JUST PUT YOU MARATHON YOURSELF ON THE START LINE- THE LOCH RANNOCH

The finish line for a marathon is always one that requires considerable work to get there. I knew that reaching the finish at Loch Rannoch, having had the opportunity to run around the Loch in it’s full autumn glory would be extremely worthwhile, but I could not even think about the finish standing on the start line.

Loch Rannoch- thanks Jimbo Ramsay for the snap

My nose was sufficiently blocked that I simply could not breathe out of it. My pulse rate was a good 30 beats a minute faster than normal. Due to a minor packing issue I had not got any of my running kit with me, and had had to dive into the supermarket to pick up some food, and the other things I would need. I had slept very poorly due to an over-excited baby daughter and an early start.

The feeling of not wanting to put one foot in front of the other is familiar to me.  I often get it when it is raining outside, or I have not had a decent sleep. I usually combat it by putting some music on if these factors are at play, but in this case, chatting to a few friends that had done the course before and declared it a belter enthused me sufficiently to set off.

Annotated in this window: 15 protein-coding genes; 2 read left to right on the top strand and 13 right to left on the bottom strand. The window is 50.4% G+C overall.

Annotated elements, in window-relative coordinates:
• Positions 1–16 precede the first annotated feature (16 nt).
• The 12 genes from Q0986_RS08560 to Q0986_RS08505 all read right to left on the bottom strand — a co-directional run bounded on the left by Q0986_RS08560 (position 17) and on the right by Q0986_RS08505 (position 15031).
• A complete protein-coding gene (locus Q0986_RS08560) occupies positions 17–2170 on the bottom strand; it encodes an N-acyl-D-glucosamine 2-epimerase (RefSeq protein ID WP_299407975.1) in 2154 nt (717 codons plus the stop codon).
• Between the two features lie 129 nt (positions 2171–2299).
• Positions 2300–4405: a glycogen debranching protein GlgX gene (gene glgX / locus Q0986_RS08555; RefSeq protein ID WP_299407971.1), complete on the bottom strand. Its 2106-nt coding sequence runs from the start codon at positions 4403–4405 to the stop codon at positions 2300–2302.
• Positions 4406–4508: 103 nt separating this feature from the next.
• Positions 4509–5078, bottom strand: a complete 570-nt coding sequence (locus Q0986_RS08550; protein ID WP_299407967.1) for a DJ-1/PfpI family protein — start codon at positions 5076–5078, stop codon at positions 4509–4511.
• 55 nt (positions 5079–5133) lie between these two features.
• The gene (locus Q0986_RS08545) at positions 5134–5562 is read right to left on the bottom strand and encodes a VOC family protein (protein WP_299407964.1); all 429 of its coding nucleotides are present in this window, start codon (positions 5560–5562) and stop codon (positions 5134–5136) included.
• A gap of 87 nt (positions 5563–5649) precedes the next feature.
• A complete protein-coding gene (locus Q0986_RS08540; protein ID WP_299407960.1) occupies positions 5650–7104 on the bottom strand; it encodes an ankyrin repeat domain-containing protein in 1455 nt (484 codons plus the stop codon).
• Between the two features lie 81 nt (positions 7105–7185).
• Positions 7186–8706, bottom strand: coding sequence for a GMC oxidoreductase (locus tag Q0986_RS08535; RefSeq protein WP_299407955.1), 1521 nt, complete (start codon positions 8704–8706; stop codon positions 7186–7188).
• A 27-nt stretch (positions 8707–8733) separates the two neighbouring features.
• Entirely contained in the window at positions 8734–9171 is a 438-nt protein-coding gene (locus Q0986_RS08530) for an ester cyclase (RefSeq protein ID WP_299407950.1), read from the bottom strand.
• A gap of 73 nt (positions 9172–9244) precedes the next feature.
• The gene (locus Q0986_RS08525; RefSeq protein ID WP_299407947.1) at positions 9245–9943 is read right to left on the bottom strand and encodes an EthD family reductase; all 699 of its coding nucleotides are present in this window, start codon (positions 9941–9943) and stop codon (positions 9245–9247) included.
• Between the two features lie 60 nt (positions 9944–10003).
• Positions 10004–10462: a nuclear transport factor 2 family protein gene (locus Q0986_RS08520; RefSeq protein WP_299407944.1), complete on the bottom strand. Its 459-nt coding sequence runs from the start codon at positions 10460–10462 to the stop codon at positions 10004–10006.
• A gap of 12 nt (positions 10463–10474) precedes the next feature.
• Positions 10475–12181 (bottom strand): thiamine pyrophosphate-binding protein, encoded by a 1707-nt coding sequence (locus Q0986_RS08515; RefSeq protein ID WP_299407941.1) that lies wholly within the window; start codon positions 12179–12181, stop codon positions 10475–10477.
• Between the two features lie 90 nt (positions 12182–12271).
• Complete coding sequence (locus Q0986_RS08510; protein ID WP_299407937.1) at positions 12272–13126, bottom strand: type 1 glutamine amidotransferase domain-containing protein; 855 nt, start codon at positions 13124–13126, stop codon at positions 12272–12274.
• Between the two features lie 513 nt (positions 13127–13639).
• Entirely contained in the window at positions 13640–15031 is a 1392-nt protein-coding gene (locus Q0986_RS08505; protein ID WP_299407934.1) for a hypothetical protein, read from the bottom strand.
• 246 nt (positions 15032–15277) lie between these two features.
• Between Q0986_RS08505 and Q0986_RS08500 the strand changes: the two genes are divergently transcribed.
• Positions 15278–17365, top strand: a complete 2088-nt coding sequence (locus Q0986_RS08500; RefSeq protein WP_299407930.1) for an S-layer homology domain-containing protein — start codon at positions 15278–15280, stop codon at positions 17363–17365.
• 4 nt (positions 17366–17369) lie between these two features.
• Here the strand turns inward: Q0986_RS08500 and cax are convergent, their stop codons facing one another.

Scotland is a country like no other in terms of the way that light shifts depending on the season and time of day. The trees looked like a technicolour dreamcoat, partly draped in a variety of autumn shades.  Making a series of disgusting noises due to blocked sinuses, I set off up the road, leaving the eventual winner Lee to set the early pace. Running at a comfortable rate, and having no expectations allowed me to enjoy the colours, and the tremendous support of all the marshalls, and spectators.  I am pretty sure I snorted out a greater volume of bogeys than  volume of fluid I took in- drinking and eating pretty much needed me to stop.

The Loch Rannoch marathon has been absent from the calendar for 20 years. It is fantastic that it is back. Both this, and the Loch Katrine marathon offer fabulous courses, and excellent organisation. It is difficult not to enjoy a scenic run in such a setting.  The finish was a treat for me, the first that my daughter Nina had attended. As I rounded the final corner, there she was in her buggy, asleep on the job!  On a gently undulating course, I was pleased to finish in 2hrs 50, good enough for 2nd place overall although well behind Lee.   The added bonus was that in the absence of my usual trainers I had my shoes (Merrell All Out Terra Trail) for the Genghis Khan Ice Marathon in the car so wore them instead.  Perhaps more aggressive than my usual road shoes (All Out Rush) they were comfy and got the job done well.

Loch Rannoch finish with Nina

In terms of what is next, the big one is heading out to Mongolia in January. Ahead of this I will be doing a load of running and may pick up a race or two.